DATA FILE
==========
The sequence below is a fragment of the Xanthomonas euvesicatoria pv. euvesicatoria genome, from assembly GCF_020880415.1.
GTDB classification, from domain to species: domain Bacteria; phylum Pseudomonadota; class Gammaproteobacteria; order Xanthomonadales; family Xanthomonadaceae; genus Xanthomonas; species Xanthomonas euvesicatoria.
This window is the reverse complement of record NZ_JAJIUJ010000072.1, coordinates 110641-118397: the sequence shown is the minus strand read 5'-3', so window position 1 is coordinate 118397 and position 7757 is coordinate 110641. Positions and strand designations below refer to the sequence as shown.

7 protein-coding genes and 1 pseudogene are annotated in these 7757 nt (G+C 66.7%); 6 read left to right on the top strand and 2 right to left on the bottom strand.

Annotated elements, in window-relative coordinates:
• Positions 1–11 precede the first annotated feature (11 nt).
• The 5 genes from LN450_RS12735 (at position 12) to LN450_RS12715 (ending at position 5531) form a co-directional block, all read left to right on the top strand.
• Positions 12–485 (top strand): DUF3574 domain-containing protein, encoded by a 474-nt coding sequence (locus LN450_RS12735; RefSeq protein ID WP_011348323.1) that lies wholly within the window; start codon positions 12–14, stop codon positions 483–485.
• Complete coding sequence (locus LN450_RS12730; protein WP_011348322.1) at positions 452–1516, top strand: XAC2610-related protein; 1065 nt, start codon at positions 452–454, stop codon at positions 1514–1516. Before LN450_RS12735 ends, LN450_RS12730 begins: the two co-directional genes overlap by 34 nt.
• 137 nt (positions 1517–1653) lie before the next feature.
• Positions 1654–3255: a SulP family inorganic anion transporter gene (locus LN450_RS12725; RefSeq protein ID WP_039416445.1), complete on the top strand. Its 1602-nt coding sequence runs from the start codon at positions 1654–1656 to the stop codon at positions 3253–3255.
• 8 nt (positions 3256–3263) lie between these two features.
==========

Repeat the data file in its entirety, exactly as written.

The sequence below is a fragment of the Xanthomonas euvesicatoria pv. euvesicatoria genome, from assembly GCF_020880415.1.
GTDB classification, from domain to species: domain Bacteria; phylum Pseudomonadota; class Gammaproteobacteria; order Xanthomonadales; family Xanthomonadaceae; genus Xanthomonas; species Xanthomonas euvesicatoria.
This window is the reverse complement of record NZ_JAJIUJ010000072.1, coordinates 110641-118397: the sequence shown is the minus strand read 5'-3', so window position 1 is coordinate 118397 and position 7757 is coordinate 110641. Positions and strand designations below refer to the sequence as shown.

7 protein-coding genes and 1 pseudogene are annotated in these 7757 nt (G+C 66.7%); 6 read left to right on the top strand and 2 right to left on the bottom strand.

Annotated elements, in window-relative coordinates:
• Positions 1–11 precede the first annotated feature (11 nt).
• The 5 genes from LN450_RS12735 (at position 12) to LN450_RS12715 (ending at position 5531) form a co-directional block, all read left to right on the top strand.
• Positions 12–485 (top strand): DUF3574 domain-containing protein, encoded by a 474-nt coding sequence (locus LN450_RS12735; RefSeq protein ID WP_011348323.1) that lies wholly within the window; start codon positions 12–14, stop codon positions 483–485.
• Complete coding sequence (locus LN450_RS12730; protein WP_011348322.1) at positions 452–1516, top strand: XAC2610-related protein; 1065 nt, start codon at positions 452–454, stop codon at positions 1514–1516. Before LN450_RS12735 ends, LN450_RS12730 begins: the two co-directional genes overlap by 34 nt.
• 137 nt (positions 1517–1653) lie before the next feature.
• Positions 1654–3255: a SulP family inorganic anion transporter gene (locus LN450_RS12725; RefSeq protein ID WP_039416445.1), complete on the top strand. Its 1602-nt coding sequence runs from the start codon at positions 1654–1656 to the stop codon at positions 3253–3255.
• 8 nt (positions 3256–3263) lie between these two features.